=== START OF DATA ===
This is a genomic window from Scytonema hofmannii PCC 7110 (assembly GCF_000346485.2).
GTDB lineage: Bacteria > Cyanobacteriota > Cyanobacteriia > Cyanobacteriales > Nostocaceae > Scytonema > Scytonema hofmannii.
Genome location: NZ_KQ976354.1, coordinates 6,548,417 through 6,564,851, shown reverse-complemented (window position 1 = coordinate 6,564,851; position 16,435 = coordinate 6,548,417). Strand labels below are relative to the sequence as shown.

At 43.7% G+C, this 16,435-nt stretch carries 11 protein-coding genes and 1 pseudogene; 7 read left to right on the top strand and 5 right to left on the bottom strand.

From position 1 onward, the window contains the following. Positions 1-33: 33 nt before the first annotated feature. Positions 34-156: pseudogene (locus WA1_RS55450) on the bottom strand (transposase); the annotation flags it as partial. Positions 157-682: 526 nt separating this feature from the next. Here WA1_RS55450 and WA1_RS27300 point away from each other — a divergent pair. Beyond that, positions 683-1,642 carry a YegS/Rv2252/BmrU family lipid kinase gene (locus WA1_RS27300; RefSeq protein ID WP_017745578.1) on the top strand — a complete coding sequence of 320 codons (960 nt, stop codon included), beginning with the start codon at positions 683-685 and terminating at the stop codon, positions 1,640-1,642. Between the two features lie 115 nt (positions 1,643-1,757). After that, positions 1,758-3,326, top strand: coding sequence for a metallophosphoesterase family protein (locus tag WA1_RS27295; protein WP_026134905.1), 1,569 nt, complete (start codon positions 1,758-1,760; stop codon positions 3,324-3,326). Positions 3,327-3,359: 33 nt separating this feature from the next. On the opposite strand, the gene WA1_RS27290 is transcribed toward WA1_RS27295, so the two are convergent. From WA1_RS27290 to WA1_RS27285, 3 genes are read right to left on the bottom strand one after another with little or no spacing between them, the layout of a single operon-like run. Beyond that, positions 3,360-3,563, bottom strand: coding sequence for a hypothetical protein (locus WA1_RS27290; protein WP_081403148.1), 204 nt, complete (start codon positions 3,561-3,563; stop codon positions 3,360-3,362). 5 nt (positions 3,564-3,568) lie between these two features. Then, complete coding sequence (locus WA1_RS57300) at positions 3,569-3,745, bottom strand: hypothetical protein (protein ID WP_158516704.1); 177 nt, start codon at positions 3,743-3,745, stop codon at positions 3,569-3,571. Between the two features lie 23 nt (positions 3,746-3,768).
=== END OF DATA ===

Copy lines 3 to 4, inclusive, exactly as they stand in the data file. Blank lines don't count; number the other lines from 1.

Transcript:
Genome location: NZ_KQ976354.1, coordinates 6,548,417 through 6,564,851, shown reverse-complemented (window position 1 = coordinate 6,564,851; position 16,435 = coordinate 6,548,417). Strand labels below are relative to the sequence as shown.

At 43.7% G+C, this 16,435-nt stretch carries 11 protein-coding genes and 1 pseudogene; 7 read left to right on the top strand and 5 right to left on the bottom strand.